It’s Time To Proactively Manage
Your Personal Finances

According to the National Bureau of Economic Research, an economic expansion lasts on average just over three years. In January, our economic expansion celebrated the 11-year mark and there has been a flurry of talk about the possibility of a recession. Nobody can say for sure when the economy will turn south, so the best strategy is to be prepared for whenever it might.

Who knows what might go down in a recession? Job loss could be critical if you’re already stretched with student loans or other debt. Hopefully, you have savings to keep you afloat. If not, credit cards might prop you up, but is an option that should be considered carefully.

Here are some tips to help you stay proactive about your finances—and maybe even thrive—in the face of a possible recession. If you’re looking for more thoughtful money advice, like how to manage your money in the gig economy, the best B Corp banks, and socially responsible investing platforms, check out our Mind Your Money series.

1. Build an emergency fund

Have cash set aside to help you make it through an extended period of joblessness. An emergency fund is money to fall back on when you need it. Even if you don’t lose your job, credit can be tough to come by during a recession. An emergency fund can also come in handy if you have an unexpected expense like a medical bill, car repair, or need to replace a major appliance. Understand that you may not have your go-to; the bank of mom and dad or friends and family might also have their own financial issues.

What do the financial pros suggest? Work to have at least three to six months of expenses saved. Reality check: I have a snowball’s chance in hell of doing that, but I’m not letting that stop me. I’m doing the best I can, saving a little something-something every week. Remember, anything beats zero. Do what you can.

Work to have at least three to six months of expenses saved.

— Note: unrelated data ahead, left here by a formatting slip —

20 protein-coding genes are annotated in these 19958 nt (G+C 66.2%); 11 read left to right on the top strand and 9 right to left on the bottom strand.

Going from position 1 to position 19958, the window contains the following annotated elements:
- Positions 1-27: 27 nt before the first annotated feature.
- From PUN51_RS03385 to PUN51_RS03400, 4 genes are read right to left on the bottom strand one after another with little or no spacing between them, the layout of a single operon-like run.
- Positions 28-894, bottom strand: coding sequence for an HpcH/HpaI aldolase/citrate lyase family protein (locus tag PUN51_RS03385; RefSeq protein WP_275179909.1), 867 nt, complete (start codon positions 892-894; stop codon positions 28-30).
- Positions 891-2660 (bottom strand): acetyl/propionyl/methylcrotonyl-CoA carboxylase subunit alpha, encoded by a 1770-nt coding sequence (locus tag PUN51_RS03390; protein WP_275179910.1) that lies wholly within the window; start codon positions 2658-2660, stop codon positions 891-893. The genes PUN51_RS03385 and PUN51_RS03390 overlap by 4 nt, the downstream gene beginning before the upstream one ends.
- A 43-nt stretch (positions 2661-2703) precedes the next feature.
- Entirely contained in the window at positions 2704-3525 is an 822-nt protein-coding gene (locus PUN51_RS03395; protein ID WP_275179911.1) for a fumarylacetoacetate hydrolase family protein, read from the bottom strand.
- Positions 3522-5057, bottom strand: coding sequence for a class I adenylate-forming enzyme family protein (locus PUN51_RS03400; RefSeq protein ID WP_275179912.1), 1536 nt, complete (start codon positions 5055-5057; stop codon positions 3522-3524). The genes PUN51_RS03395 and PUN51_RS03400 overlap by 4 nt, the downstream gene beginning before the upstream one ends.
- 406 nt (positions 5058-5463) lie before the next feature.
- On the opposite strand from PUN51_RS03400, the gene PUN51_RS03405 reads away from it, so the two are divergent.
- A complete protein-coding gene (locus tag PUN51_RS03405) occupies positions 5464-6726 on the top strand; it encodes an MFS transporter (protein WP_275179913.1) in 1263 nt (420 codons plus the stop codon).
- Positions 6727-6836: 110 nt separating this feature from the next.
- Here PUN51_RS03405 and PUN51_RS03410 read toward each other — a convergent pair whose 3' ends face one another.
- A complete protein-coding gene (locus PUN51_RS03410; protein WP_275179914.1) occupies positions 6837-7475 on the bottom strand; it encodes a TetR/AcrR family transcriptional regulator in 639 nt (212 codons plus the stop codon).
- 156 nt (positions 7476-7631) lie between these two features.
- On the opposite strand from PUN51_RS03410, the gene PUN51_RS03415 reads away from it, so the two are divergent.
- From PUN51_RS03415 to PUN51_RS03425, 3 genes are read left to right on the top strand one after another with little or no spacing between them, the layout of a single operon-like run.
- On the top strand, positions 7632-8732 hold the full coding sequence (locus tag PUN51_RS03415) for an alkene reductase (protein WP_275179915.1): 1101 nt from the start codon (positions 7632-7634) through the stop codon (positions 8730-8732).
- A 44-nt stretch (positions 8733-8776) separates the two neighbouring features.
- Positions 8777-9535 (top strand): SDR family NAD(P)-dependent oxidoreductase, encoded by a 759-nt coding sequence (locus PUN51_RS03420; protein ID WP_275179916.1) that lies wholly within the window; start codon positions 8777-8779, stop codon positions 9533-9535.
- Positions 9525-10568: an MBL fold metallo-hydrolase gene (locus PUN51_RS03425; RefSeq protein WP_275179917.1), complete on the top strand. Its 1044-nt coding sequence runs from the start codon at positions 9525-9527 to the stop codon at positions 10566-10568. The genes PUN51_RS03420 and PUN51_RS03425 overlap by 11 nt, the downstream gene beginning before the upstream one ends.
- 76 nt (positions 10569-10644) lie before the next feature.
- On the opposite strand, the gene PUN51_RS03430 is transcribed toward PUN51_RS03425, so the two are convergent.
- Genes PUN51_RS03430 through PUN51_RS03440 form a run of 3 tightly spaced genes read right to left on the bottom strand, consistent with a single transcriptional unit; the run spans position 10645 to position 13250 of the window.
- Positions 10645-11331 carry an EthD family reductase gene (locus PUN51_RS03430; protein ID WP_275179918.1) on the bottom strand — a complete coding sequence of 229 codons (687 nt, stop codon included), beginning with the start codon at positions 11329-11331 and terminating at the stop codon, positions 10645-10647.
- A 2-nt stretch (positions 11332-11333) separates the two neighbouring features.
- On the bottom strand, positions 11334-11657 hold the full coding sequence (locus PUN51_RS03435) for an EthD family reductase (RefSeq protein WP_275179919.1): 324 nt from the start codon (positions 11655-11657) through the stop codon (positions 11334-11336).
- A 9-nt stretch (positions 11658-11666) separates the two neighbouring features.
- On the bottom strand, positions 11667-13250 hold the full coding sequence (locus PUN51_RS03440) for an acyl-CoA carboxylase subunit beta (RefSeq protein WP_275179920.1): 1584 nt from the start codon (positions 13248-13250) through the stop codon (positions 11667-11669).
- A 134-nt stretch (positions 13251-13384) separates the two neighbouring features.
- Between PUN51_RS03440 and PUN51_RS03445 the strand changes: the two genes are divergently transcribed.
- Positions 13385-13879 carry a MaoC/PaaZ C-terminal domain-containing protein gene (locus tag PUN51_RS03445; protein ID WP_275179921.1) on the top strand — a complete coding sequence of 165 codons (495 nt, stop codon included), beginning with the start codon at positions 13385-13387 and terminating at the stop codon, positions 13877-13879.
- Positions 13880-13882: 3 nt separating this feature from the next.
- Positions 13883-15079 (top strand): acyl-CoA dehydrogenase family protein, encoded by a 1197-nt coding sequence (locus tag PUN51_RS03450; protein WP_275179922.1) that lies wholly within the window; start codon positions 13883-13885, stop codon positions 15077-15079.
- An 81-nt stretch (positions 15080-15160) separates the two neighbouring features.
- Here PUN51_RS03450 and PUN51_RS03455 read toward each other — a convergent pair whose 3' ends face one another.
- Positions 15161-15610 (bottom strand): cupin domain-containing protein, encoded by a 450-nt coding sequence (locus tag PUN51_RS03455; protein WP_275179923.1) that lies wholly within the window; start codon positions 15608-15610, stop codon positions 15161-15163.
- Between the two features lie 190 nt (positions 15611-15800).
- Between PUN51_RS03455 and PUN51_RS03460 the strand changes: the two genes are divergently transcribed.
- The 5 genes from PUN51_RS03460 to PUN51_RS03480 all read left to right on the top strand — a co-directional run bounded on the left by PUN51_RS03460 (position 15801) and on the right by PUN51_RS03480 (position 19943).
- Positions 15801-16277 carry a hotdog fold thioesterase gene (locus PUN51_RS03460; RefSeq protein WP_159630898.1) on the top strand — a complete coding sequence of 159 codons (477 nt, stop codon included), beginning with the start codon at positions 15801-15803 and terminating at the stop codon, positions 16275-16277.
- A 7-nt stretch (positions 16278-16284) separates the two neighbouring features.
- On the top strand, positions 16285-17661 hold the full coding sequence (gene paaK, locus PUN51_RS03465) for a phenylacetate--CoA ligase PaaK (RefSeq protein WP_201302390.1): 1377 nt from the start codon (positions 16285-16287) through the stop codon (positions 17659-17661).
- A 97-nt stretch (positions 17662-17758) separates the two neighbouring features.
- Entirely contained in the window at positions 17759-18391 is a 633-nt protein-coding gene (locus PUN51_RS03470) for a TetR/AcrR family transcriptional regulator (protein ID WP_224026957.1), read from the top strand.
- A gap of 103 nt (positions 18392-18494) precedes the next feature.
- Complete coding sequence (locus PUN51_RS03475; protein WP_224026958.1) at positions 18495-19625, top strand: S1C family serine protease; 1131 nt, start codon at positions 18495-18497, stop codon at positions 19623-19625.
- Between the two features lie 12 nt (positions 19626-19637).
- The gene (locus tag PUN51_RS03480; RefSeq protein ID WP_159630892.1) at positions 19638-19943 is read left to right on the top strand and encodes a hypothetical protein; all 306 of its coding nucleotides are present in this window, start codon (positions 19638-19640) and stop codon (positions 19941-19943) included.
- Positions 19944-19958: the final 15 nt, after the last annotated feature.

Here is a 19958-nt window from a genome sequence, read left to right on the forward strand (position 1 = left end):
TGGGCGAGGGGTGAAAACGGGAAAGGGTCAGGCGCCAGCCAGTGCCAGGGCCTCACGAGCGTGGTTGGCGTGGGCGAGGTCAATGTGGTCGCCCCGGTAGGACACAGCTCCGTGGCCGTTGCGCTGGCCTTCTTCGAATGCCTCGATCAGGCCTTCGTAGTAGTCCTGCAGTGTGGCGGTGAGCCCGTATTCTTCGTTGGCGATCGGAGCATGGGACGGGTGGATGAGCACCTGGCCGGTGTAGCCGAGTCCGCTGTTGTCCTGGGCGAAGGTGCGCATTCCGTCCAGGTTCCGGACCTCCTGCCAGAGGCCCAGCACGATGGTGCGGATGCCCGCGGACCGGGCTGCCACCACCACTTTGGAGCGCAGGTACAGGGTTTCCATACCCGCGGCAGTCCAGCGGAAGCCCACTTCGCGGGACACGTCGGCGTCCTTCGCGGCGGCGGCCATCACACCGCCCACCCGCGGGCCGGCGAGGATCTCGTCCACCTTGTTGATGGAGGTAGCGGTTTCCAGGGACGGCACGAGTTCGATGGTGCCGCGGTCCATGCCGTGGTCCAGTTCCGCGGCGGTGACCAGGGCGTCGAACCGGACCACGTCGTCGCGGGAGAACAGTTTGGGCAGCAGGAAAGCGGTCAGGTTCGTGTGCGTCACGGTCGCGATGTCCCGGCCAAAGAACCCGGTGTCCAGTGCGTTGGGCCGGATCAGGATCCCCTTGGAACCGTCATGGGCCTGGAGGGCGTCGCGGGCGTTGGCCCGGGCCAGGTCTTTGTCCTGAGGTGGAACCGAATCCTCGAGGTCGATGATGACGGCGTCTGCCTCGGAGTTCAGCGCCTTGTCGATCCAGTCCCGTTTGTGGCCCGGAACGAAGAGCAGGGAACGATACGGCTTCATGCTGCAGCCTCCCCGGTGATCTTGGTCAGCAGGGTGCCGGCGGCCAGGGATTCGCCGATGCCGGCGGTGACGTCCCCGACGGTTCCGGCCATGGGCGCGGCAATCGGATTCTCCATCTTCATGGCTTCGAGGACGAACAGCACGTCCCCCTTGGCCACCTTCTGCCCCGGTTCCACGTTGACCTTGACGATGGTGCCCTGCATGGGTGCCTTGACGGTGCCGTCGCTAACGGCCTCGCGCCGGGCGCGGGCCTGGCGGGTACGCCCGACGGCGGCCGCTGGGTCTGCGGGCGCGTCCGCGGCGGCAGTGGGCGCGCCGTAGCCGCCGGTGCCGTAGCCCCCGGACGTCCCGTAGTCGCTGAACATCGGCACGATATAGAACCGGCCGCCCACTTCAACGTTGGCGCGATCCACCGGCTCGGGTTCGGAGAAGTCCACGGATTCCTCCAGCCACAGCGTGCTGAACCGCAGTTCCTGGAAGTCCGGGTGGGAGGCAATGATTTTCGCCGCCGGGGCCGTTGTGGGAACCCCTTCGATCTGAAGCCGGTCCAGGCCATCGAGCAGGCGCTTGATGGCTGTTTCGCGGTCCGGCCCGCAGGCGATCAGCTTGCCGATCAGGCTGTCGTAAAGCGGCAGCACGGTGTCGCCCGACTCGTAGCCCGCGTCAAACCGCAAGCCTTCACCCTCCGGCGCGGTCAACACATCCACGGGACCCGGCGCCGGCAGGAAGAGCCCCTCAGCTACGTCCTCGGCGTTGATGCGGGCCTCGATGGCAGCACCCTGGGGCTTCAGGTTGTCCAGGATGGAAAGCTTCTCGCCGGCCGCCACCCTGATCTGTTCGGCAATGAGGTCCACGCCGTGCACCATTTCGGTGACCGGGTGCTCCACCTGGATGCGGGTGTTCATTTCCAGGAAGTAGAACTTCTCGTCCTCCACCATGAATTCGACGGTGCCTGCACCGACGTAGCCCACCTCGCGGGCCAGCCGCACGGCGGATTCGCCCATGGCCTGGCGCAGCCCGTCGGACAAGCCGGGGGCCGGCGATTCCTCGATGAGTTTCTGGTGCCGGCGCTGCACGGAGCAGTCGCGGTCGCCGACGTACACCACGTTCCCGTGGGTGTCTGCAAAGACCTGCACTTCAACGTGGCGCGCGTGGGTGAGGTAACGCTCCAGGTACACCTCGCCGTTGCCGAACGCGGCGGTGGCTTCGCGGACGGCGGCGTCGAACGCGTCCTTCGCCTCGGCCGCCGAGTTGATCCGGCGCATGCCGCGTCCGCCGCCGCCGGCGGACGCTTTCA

2. Get debt under control

Having fewer debt obligations will reduce your stress if money becomes tight during a recession. Find out how much you owe on all of your accounts, and make a plan for paying down or paying off debt. 

Consider the avalanche method for paying down debt, where you make minimum payments on all your bills and use any remaining money to pay off the debt with the highest interest rate. Or do the snowball method, which means paying off the smallest debts first and then moving on to the biggies. I like the snowball method because there’s sweet, sweet satisfaction when you can kiss a bill goodbye. The relief is invigorating and motivates you to hit the repeat button and wipe out the next one.

3. Rethink expenses

Review all of your expenses and cut out the BS. Put yourself on a budget. Maybe you’ve got a sense in your head of how much money you have coming in and going out, but this is no time for guesstimating. If you’ve been spending willy-nilly, make changes. Reevaluate even needed expenses, and do the math to see if it’s worth it for you to refinance your mortgage if you own your home. Rose suggests looking at your insurance policies and seeing if you can lower your premiums by comparing rates between competing companies and picking the lowest rate.

Maybe you’ve got a sense in your head of how much money you have coming in and going out, but this is no time for guesstimating.

Cut your grocery bill by shopping at wholesale clubs where the cost of a membership pays for itself as you save on groceries. Eliminate eating out as much as you can, and when you do, eat at places that are inexpensive or offer coupons and specials that help you save. 

Separate wants from needs. I’m a social butterfly, but if I’m in a miserly mood I make plans during happy hour, look for a matinee, or choose to watch something online instead. Better yet, I enjoy hanging at friend’s homes, because it’s cheaper and more personal.

4. Up your professional game